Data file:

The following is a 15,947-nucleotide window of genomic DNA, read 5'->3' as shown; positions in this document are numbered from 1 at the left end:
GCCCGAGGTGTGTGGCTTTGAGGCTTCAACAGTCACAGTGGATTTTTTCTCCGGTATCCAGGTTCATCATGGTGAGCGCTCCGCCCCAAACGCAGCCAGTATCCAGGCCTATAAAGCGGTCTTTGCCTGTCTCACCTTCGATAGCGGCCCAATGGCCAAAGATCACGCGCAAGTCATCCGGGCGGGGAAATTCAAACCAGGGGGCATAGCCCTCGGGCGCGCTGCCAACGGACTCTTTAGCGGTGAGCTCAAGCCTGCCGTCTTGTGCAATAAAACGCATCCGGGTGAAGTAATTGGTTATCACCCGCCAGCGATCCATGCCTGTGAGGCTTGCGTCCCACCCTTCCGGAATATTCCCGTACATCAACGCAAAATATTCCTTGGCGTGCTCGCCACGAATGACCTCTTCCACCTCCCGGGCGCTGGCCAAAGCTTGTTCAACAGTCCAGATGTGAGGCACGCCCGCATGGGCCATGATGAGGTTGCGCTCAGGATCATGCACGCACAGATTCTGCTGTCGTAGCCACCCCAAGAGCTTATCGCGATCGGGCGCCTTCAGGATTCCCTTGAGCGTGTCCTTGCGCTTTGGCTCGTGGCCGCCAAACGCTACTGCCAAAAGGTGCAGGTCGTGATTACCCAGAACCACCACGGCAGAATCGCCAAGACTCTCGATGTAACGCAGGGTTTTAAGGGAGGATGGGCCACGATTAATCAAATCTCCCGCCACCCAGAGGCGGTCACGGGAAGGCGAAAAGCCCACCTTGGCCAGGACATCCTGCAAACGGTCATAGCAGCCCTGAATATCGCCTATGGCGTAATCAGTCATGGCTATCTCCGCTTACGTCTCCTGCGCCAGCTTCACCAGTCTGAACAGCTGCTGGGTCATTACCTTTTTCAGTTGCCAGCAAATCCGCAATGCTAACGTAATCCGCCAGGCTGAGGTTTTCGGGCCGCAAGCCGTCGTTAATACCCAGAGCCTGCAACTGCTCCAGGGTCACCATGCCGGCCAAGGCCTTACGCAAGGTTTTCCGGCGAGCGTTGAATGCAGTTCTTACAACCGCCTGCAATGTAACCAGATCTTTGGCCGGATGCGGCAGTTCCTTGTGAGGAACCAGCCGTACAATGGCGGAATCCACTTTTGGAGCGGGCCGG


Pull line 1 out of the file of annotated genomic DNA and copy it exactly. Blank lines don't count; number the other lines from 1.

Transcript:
The following is a 15,947-nucleotide window of genomic DNA, read 5'->3' as shown; positions in this document are numbered from 1 at the left end: